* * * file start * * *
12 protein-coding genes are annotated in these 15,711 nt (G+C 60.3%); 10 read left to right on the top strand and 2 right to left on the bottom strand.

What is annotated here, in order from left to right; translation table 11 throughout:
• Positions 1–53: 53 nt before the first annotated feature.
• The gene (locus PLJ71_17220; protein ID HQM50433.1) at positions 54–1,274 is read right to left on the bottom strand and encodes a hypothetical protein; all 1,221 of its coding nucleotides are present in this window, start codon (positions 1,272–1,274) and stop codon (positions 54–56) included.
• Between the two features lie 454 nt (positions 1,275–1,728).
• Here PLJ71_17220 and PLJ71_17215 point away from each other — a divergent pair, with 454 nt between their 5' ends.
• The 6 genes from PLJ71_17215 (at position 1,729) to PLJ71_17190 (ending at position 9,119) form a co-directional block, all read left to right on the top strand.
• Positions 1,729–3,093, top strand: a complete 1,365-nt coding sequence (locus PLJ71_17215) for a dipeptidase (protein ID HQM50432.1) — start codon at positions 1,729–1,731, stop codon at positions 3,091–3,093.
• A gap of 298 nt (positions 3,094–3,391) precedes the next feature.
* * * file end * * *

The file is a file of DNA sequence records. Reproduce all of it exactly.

12 protein-coding genes are annotated in these 15,711 nt (G+C 60.3%); 10 read left to right on the top strand and 2 right to left on the bottom strand.

What is annotated here, in order from left to right; translation table 11 throughout:
• Positions 1–53: 53 nt before the first annotated feature.
• The gene (locus PLJ71_17220; protein ID HQM50433.1) at positions 54–1,274 is read right to left on the bottom strand and encodes a hypothetical protein; all 1,221 of its coding nucleotides are present in this window, start codon (positions 1,272–1,274) and stop codon (positions 54–56) included.
• Between the two features lie 454 nt (positions 1,275–1,728).
• Here PLJ71_17220 and PLJ71_17215 point away from each other — a divergent pair, with 454 nt between their 5' ends.
• The 6 genes from PLJ71_17215 (at position 1,729) to PLJ71_17190 (ending at position 9,119) form a co-directional block, all read left to right on the top strand.
• Positions 1,729–3,093, top strand: a complete 1,365-nt coding sequence (locus PLJ71_17215) for a dipeptidase (protein ID HQM50432.1) — start codon at positions 1,729–1,731, stop codon at positions 3,091–3,093.
• A gap of 298 nt (positions 3,094–3,391) precedes the next feature.